The Balloon Boy Controversy: Was The Falcon Heene Scare Real Or A Hoax?

October 19th, 2009

balloonOn Thursday, October 15, a 6-year-old boy named Falcon Heene caught the attention of the entire nation. The boy was missing and thought to be trapped inside a homemade weather balloon that broke free and took flight in Fort Collins, Colorado.

The balloon was a Mylar covered contraption that contained a small basket on the bottom. No tests had been done to determine exactly how much weight the basket can handle, but it was thought to be able to hold up to 100 pounds – more than enough to carry young Falcon Heene.

When the balloon blew into the air from the Heene’s backyard, no one was sure of Falcon’s whereabouts. His brother Bradford said he had seen Falcon climb inside the basket, but hadn’t seen him come back out. The terrified family scoured the house in a frantic search, but Falcon was nowhere to be found. They came to the conclusion that the boy was stuck inside a balloon that was being swept across the sky high above Colorado.

Thanks largely to a live video of the balloon’s flight, the world began to watch and fear for the safety of Falcon Heene. All indicators seemed to confirm that the boy was inside the balloon; unable to see out and most certainly terrified. Talk turned to how to rescue the boy and bring the balloon safely to the ground.

Flights from Denver airport were put on hold, emergency vehicles stood by and the world watched breathlessly as the balloon was swept upwards in fast gusts of wind, at times reaching 7,000 feet. Then, the worst seemed to happen. A deputy reported seeing something drop out of the balloon, and a photo seemed to confirm that an object did fall to the ground. An intense search of the area began, but nothing turned up. Falcon’s fate seemed uncertain.

Finally, after 2 hours, the balloon landed. It dropped softly to the ground about 50 miles away from the Heene household, and rescue workers raced to the scene before it could take flight a second time. As the rescuers released the helium from the balloon and opened it they were surprised to find – nothing. No Falcon, and no sign that someone had been inside at all.

Later that evening the worried Heene family waited for news in their living room when young Falcon walked right in to join them. He had been hiding in the attic, afraid that he was in trouble with his father. Falcon was safe, but doubts arose about whether or not the entire incident was a publicity stunt.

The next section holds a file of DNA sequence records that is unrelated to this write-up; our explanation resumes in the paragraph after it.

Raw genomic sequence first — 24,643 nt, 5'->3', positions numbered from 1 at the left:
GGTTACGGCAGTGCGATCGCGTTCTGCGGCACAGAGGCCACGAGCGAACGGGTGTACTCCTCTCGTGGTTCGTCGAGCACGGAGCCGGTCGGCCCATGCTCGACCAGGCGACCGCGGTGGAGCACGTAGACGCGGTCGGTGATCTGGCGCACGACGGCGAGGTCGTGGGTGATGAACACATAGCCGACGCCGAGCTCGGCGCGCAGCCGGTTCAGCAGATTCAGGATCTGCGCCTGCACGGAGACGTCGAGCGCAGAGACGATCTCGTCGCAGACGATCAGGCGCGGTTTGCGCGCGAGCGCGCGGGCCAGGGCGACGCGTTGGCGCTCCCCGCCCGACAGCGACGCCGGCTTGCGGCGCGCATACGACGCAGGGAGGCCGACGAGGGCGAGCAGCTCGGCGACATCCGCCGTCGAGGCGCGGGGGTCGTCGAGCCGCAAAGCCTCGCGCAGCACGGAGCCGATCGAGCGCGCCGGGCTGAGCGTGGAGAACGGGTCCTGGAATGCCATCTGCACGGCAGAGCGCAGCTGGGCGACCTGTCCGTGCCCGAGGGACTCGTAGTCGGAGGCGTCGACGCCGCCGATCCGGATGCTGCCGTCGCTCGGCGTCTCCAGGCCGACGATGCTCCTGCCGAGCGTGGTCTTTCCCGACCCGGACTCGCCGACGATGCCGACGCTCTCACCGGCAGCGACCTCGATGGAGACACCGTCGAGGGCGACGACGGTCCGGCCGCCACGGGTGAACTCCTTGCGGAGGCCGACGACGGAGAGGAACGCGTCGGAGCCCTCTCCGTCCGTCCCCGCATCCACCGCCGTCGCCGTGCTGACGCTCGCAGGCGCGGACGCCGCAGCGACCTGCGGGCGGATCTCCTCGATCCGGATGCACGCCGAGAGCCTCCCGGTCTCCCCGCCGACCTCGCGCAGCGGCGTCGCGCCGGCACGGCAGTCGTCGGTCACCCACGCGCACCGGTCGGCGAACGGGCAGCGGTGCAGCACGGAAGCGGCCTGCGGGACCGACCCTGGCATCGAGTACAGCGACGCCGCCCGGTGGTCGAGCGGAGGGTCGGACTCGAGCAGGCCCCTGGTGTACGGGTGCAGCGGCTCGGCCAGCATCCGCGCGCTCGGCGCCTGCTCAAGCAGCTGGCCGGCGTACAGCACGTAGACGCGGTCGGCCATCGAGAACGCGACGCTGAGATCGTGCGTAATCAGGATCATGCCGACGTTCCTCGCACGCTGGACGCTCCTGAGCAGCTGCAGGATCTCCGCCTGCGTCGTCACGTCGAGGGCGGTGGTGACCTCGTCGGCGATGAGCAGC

The Heenes appeared on “Larry King Live” that night to talk about their ordeal. Falcon was asked why he remained hidden in the attic for so long, especially when the entire family was searching for him and calling his name. His reply was “You guys said we did this for the show”. That comment energized the idea that the balloon escapade was merely a hoax.

On Friday, October 16, Sheriff Jim Alderden stated that the police believed the incident was real, and the Heene family genuinely did think Falcon was inside the balloon. He noted that seasoned investigators had interviewed Falcon’s parents, and were “Completely convinced that this was a real deal, and not a hoax, based on all of their communication, their body language, their emotions that were displayed throughout the event of yesterday.”

These law enforcement officials have changed their tune. By Sunday, October 18, Sheriff Alderden claimed that the entire incident was a publicity stunt intended to help the Heene family land their own reality television show. The Sheriff went on to say that he intentionally misled the media when claiming that Falcon’s father Richard Heene was innocent, because he wanted the man to feel the police were on his side. This was done to maintain a sense of trust, and make it easier for authorities to discover the truth.

Ongoing investigations have led the police to believe that the balloon could not have held Falcon’s weight. Officials are now saying they aren’t even sure if Falcon was ever in the balloon, or if he was actually hiding in the attic. They feel the entire incident was a ruse to gain national media attention. If that’s true, this will be one of the most expensive pranks in recent history. Charges are likely to be filed against Falcon’s parents.

At PeopleFinders, we are happy that the family is together and safe. So what do you think? Was the entire thing a publicity stunt, or a terrifying situation with a happy conclusion? Leave us a comment to let us know your thoughts, and thank you for reading the People Search blog.

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